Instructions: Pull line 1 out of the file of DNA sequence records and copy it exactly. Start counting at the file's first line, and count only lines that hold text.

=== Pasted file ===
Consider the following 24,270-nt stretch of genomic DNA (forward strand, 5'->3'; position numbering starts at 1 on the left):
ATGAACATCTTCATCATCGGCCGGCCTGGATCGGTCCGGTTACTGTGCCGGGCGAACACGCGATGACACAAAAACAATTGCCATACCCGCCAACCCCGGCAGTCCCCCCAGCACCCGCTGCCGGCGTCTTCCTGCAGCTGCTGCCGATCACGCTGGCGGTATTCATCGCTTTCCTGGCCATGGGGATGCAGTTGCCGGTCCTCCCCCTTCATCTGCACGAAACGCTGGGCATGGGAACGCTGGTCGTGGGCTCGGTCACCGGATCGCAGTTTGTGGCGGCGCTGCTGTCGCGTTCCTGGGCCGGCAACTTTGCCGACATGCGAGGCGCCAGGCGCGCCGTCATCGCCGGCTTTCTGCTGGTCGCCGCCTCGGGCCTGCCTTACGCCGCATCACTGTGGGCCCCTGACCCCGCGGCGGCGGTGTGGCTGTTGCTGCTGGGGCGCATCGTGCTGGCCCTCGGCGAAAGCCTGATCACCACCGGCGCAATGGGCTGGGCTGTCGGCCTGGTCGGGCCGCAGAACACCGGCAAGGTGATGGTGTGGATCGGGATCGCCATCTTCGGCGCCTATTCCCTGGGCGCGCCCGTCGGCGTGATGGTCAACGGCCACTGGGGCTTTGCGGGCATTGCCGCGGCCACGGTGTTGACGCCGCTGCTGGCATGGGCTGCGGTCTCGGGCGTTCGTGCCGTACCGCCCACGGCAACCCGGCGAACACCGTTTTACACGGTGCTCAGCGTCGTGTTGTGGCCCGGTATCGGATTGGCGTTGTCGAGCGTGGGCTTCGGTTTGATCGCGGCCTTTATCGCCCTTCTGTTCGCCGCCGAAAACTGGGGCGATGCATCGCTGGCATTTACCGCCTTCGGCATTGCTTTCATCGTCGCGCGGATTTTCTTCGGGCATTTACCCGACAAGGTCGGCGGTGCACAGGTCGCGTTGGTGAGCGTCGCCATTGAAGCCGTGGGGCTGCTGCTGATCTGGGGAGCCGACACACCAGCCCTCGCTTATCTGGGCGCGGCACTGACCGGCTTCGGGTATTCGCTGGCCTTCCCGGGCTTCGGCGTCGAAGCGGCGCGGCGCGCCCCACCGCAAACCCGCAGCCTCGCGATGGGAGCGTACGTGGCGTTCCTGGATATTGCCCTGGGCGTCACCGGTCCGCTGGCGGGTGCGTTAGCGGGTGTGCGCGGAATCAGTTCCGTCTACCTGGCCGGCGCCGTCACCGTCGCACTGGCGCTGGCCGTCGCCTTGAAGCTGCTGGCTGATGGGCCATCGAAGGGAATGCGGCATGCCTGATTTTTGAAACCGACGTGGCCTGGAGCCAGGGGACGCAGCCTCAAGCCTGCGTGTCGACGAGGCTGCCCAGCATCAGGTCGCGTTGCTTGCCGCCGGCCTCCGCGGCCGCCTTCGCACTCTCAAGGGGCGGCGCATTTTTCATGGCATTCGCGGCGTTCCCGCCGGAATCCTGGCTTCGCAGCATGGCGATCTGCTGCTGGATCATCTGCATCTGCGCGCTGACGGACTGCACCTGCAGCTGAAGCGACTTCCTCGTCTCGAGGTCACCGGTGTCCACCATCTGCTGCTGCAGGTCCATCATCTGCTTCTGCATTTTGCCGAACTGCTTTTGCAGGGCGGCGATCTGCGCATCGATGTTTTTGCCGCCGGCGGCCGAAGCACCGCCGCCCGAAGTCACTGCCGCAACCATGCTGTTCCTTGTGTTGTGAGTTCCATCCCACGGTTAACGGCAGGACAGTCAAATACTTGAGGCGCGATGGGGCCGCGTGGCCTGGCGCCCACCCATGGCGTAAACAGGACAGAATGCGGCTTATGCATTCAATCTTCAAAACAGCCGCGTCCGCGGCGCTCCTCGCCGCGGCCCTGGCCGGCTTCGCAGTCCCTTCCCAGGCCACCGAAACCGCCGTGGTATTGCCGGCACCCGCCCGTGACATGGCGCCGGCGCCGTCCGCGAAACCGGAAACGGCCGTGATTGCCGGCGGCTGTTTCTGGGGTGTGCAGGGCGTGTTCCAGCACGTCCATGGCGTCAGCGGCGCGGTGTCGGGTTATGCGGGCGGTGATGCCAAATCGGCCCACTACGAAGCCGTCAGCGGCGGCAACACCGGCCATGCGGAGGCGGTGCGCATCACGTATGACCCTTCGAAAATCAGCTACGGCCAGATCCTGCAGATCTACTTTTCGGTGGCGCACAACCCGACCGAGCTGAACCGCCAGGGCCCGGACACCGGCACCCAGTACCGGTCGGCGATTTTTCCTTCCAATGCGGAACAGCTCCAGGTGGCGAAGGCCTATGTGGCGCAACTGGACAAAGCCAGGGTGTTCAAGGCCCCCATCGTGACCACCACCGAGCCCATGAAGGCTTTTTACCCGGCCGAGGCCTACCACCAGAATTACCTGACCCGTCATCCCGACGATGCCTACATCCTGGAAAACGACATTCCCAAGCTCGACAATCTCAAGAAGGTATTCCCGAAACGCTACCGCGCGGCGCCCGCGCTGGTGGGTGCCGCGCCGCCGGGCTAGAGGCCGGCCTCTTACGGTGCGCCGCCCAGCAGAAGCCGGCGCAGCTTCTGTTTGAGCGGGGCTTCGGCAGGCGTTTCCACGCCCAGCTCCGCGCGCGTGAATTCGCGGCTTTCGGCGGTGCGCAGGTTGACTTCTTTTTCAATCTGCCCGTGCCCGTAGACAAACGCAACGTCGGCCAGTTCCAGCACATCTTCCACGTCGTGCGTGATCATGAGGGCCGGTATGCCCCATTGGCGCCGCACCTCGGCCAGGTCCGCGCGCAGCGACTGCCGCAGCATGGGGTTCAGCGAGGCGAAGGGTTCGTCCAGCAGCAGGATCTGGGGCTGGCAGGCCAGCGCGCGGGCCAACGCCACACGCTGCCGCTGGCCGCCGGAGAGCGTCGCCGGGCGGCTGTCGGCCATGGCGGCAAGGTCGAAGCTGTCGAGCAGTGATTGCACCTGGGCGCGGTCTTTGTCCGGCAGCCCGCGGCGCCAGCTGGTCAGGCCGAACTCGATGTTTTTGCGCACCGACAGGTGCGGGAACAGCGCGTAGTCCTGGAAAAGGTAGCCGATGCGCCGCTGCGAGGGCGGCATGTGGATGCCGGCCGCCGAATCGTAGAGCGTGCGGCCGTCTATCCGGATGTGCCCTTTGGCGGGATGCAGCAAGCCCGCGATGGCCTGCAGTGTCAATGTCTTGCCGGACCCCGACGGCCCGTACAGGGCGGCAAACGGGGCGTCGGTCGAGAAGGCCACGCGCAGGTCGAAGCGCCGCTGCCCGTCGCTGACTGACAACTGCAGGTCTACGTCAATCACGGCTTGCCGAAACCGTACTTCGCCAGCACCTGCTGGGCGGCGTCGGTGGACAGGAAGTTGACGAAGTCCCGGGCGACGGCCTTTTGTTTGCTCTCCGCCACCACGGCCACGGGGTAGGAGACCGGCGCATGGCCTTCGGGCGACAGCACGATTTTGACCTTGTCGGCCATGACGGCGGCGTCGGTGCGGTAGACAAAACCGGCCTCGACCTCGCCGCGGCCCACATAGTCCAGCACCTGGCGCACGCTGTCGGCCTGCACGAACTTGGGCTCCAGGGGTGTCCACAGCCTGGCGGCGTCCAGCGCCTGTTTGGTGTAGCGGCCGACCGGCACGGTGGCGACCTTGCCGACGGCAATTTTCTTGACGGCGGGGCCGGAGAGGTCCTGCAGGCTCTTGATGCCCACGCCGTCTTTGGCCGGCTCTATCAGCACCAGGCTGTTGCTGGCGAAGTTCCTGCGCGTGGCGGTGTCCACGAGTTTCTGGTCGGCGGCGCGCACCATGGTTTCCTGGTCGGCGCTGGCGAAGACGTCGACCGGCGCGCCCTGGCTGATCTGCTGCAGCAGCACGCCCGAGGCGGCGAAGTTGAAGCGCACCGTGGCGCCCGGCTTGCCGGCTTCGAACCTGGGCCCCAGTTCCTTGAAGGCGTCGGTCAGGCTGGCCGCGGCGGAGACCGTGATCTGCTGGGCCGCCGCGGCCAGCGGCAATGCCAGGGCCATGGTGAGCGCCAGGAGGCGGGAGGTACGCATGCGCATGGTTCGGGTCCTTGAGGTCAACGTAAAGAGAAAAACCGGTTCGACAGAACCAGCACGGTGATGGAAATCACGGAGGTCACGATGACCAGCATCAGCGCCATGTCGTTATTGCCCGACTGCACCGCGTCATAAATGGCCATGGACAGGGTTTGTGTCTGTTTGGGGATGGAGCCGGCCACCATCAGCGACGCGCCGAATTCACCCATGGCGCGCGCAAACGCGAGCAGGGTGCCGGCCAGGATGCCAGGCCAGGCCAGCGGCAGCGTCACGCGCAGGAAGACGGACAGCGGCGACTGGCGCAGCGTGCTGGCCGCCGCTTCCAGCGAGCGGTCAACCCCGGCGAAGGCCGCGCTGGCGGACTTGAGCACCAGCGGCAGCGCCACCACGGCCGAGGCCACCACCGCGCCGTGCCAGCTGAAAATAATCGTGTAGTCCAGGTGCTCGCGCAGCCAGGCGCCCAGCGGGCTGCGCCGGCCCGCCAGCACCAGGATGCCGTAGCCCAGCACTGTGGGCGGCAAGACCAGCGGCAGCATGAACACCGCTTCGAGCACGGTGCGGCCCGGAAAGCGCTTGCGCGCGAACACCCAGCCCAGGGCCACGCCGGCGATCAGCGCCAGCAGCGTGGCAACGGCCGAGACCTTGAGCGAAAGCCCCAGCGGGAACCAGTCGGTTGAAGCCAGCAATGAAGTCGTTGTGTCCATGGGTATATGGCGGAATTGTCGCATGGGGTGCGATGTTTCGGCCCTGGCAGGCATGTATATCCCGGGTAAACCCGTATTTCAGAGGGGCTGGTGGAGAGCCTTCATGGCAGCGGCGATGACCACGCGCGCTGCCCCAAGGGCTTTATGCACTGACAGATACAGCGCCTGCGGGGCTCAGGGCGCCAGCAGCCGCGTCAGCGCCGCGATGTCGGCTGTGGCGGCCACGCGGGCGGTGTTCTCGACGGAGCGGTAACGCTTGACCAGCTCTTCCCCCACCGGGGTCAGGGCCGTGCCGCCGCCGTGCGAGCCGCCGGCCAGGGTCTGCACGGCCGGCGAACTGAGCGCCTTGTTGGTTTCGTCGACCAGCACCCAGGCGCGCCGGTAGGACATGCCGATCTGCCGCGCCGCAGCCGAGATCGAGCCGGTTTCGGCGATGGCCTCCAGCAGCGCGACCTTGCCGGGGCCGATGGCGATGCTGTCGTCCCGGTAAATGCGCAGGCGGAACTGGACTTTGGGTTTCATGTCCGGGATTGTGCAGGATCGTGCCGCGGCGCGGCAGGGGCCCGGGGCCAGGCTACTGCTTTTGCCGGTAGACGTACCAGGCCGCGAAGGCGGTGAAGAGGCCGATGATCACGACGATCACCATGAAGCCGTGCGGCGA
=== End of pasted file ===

Consider the following 24,270-nt stretch of genomic DNA (forward strand, 5'->3'; position numbering starts at 1 on the left):